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"Old Slow Town"
Detroit during the Civil War

Recipient of the 2014 State History Award from the Historical Society of Michigan

Foreword Reviews' 2013 IndieFab Book of the Year Award in the Adult Nonfiction War & Military Category

" Taylor's 'Old Slow Town' (named for a derisive comment about Detroit at the beginning of the war) is a thoughtful, well-researched, and accessible study....Readers will find that, in spite of the title, this book is anything but slow reading.”

Civil War Book Review (Fall 2014)

" This is a well-researched book by a scholar who is clearly deeply knowledgeable about the city and its history. It will be of considerable interest to those studying Michigan local history as well as community studies focused on the Northern home front during the Civil War.”

American Historical Review (October 2014)

" This smoothly-written and well-researched narrative is strongly recommended for anyone with an interest in the Civil War's impacts on the home front or in the many crosscurrents that affected the residents of an increasingly important urban center.”

Civil War News

"Taylor has an excellent grasp of the scholarship of this period of Detroit’s history. He also includes an extensive and usable bibliography.”

Arthur M. Woodford, author of This Is Detroit: 1701–2001 (Wayne State University Press, 2001)


" This new contribution to Michigan history is vital for understanding the complex roles of Detroit's citizens and leaders during the Civil War years, as well as the larger story of the state's contribution to Union victory.”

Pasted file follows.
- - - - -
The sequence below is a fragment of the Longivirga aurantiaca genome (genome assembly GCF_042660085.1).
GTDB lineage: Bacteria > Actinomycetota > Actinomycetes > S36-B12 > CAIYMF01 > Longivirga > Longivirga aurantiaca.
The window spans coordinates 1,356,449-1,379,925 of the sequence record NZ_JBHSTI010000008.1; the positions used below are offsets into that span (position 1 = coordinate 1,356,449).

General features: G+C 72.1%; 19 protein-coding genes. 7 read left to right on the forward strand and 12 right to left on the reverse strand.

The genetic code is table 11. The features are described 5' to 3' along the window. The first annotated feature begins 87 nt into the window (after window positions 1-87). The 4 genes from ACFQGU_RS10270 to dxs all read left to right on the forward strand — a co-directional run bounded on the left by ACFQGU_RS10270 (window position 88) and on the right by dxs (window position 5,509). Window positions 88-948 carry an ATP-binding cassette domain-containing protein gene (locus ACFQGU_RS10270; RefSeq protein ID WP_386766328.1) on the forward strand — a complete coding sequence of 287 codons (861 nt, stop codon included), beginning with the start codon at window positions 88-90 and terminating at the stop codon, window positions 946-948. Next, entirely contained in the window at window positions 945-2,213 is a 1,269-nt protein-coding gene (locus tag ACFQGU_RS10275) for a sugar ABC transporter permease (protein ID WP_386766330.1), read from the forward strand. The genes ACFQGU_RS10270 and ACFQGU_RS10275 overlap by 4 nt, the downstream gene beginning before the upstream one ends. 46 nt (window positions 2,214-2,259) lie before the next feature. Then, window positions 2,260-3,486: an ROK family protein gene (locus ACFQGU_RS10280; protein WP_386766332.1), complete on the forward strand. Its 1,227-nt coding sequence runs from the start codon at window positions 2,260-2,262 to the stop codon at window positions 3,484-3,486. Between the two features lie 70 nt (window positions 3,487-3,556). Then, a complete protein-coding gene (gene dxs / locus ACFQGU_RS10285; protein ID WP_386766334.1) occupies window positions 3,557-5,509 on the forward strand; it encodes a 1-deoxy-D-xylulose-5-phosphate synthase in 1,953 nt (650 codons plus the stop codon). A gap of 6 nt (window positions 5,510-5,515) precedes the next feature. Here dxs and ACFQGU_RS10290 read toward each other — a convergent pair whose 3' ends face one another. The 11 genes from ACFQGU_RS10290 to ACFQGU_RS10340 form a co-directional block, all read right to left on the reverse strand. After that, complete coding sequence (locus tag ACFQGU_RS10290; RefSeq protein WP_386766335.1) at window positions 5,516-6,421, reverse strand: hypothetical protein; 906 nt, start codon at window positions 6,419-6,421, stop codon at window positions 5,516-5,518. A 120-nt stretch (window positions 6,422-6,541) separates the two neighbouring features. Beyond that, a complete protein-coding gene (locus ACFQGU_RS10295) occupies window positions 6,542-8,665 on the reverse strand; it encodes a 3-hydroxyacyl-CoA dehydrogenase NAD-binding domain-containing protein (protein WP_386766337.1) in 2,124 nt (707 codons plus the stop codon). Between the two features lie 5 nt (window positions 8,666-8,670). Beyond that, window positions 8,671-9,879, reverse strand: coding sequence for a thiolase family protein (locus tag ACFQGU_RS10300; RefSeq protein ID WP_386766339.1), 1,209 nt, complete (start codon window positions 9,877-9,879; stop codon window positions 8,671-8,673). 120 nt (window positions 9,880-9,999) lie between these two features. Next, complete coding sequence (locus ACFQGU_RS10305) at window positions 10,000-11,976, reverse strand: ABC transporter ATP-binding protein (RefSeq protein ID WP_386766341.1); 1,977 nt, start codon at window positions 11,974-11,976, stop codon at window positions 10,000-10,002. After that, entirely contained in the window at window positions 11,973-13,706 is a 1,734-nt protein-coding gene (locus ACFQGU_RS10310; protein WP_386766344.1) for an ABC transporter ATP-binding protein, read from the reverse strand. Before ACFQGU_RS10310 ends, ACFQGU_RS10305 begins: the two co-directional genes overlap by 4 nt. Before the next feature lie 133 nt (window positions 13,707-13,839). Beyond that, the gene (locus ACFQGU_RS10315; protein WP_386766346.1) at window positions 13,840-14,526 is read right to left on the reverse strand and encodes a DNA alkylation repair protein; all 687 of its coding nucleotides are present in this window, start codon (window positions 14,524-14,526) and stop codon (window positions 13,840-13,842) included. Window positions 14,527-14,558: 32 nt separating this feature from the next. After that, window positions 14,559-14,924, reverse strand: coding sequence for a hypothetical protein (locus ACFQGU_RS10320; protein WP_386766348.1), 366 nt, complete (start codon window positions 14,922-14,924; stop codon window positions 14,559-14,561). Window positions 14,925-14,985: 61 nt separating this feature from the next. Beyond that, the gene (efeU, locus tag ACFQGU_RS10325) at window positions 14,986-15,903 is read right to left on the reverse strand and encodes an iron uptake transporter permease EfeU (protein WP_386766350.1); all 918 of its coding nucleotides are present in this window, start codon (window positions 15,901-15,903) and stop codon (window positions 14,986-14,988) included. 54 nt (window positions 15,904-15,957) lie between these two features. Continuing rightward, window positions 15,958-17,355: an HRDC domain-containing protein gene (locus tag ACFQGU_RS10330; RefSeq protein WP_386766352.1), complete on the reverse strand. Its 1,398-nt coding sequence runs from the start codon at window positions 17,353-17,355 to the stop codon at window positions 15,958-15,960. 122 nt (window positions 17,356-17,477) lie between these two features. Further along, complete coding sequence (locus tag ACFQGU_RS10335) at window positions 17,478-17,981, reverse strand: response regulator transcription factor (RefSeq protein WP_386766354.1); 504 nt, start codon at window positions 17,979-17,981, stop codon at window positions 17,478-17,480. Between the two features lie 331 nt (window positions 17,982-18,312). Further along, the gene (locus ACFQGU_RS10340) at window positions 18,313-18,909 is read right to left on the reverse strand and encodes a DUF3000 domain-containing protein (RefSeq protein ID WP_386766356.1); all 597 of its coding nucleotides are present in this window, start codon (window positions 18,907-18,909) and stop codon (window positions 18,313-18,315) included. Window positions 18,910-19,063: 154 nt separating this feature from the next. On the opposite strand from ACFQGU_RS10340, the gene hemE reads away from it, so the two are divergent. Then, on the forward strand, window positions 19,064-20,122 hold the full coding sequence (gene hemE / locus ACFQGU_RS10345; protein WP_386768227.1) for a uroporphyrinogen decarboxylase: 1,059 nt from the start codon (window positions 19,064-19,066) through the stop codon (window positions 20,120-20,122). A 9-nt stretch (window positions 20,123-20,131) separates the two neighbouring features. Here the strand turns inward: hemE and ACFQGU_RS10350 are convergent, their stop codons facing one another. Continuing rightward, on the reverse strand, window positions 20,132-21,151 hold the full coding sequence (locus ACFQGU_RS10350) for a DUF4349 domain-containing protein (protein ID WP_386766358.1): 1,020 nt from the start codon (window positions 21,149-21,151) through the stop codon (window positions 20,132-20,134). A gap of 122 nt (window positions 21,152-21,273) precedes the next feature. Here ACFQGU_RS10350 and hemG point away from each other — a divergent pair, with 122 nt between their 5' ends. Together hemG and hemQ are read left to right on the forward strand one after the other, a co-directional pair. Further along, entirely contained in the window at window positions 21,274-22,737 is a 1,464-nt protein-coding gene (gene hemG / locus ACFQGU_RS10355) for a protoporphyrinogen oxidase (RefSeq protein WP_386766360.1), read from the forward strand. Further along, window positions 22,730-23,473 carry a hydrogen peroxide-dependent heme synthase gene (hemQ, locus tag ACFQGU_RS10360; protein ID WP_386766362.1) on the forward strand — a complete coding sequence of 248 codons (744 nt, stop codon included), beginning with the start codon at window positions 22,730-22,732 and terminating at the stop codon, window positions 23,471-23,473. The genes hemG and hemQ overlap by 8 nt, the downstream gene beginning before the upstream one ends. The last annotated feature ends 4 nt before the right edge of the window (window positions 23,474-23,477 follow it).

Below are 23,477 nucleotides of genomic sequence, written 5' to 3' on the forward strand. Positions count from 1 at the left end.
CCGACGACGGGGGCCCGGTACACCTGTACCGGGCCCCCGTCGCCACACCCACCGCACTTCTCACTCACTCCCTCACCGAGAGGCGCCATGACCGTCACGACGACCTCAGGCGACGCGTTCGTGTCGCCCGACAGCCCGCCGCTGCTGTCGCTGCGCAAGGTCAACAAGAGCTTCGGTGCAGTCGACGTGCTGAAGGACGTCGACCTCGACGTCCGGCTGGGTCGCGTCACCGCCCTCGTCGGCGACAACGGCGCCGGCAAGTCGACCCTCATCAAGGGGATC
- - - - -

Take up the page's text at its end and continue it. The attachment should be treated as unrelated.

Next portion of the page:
Mark Hoffman, author of Among the Enemy: A Michigan Soldier's Civil War Journal (Wayne State University Press, 2013) and My Brave Mechanics: The First Michigan Engineers and Their Civil War (Wayne State University Press, 2007)


Old Slow Town Book Cover Order    
 

Published October 2013 by the Wayne State University Press of Detroit, MI 6"x9", 256 pages, 30 illustrations, maps, bibliography, index

Though it was located far away from Southern battlefields, Detroit churned with unrest during the American Civil War. The city's population, including a large German and Irish immigrant community, mostly aligned with anti-war Democrats while the rest of the state stood with the pro-Lincoln Republicans. The virulently anti-Lincoln and anti-Black Detroit Free Press fanned the city's flames with provocative coverage of events. In "Old Slow Town": Detroit during the Civil War, award-winning author Paul Taylor contends that the anger within Detroit's diverse political and ethnic communities over questions about the war's purpose and its conduct nearly tore the city in two.

Taylor charts Civil War­­-era Detroit's evolution from a quiet but growing industrial city (derisively called "old slow town" by some visitors) to a center of political contention and controversy. In eight chapters, Taylor details topics including the pre-war ethnic and commercial development of the city; fear and suspicion of "secret societies"; issues of race, gender, and economic strife during the war; Detroit's response to its soldiers' needs; and celebration and remembrance at the conclusion of the conflict. Taylor's use of rarely seen military correspondence from the National Archives, soldier and civilian diaries and letters, period articles and editorials from Detroit's Civil War-era newspapers, and his fresh, judicious synthesis of secondary sources results in a captivating depiction of Detroit's Civil War history.

Until now, why events occurred as they did in Detroit during the Civil War and what life was like for its residents has only been touched upon in any number of general histories. Readers interested in American history, Civil War history, or the ethnic history of Detroit will appreciate the full picture of the time period Taylor presents in "Old Slow Town."